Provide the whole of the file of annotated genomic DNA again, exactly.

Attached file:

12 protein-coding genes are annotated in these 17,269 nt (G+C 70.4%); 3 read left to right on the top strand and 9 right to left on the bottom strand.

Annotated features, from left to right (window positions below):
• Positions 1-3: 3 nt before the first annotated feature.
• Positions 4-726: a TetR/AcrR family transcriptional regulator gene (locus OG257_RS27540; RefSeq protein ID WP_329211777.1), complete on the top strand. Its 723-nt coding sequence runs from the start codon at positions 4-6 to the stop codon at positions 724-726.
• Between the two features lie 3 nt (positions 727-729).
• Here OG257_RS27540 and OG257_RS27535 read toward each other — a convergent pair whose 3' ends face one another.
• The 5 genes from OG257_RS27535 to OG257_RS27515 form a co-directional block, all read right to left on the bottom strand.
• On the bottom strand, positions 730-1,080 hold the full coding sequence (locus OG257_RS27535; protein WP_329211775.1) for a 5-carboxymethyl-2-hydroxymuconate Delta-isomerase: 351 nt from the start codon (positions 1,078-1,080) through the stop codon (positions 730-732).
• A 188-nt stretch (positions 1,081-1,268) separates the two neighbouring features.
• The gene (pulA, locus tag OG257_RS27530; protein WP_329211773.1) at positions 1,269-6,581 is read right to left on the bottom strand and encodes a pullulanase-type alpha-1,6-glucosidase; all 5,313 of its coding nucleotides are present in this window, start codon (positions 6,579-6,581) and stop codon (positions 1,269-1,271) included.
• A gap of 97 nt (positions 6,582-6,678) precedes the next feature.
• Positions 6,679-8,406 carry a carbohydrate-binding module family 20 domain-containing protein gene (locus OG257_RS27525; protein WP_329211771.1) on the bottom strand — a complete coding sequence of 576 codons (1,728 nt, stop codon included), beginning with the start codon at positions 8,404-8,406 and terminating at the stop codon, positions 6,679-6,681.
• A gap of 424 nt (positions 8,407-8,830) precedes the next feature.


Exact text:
12 protein-coding genes are annotated in these 17,269 nt (G+C 70.4%); 3 read left to right on the top strand and 9 right to left on the bottom strand.

Annotated features, from left to right (window positions below):
• Positions 1-3: 3 nt before the first annotated feature.
• Positions 4-726: a TetR/AcrR family transcriptional regulator gene (locus OG257_RS27540; RefSeq protein ID WP_329211777.1), complete on the top strand. Its 723-nt coding sequence runs from the start codon at positions 4-6 to the stop codon at positions 724-726.
• Between the two features lie 3 nt (positions 727-729).
• Here OG257_RS27540 and OG257_RS27535 read toward each other — a convergent pair whose 3' ends face one another.
• The 5 genes from OG257_RS27535 to OG257_RS27515 form a co-directional block, all read right to left on the bottom strand.
• On the bottom strand, positions 730-1,080 hold the full coding sequence (locus OG257_RS27535; protein WP_329211775.1) for a 5-carboxymethyl-2-hydroxymuconate Delta-isomerase: 351 nt from the start codon (positions 1,078-1,080) through the stop codon (positions 730-732).
• A 188-nt stretch (positions 1,081-1,268) separates the two neighbouring features.
• The gene (pulA, locus tag OG257_RS27530; protein WP_329211773.1) at positions 1,269-6,581 is read right to left on the bottom strand and encodes a pullulanase-type alpha-1,6-glucosidase; all 5,313 of its coding nucleotides are present in this window, start codon (positions 6,579-6,581) and stop codon (positions 1,269-1,271) included.
• A gap of 97 nt (positions 6,582-6,678) precedes the next feature.
• Positions 6,679-8,406 carry a carbohydrate-binding module family 20 domain-containing protein gene (locus OG257_RS27525; protein WP_329211771.1) on the bottom strand — a complete coding sequence of 576 codons (1,728 nt, stop codon included), beginning with the start codon at positions 8,404-8,406 and terminating at the stop codon, positions 6,679-6,681.
• A gap of 424 nt (positions 8,407-8,830) precedes the next feature.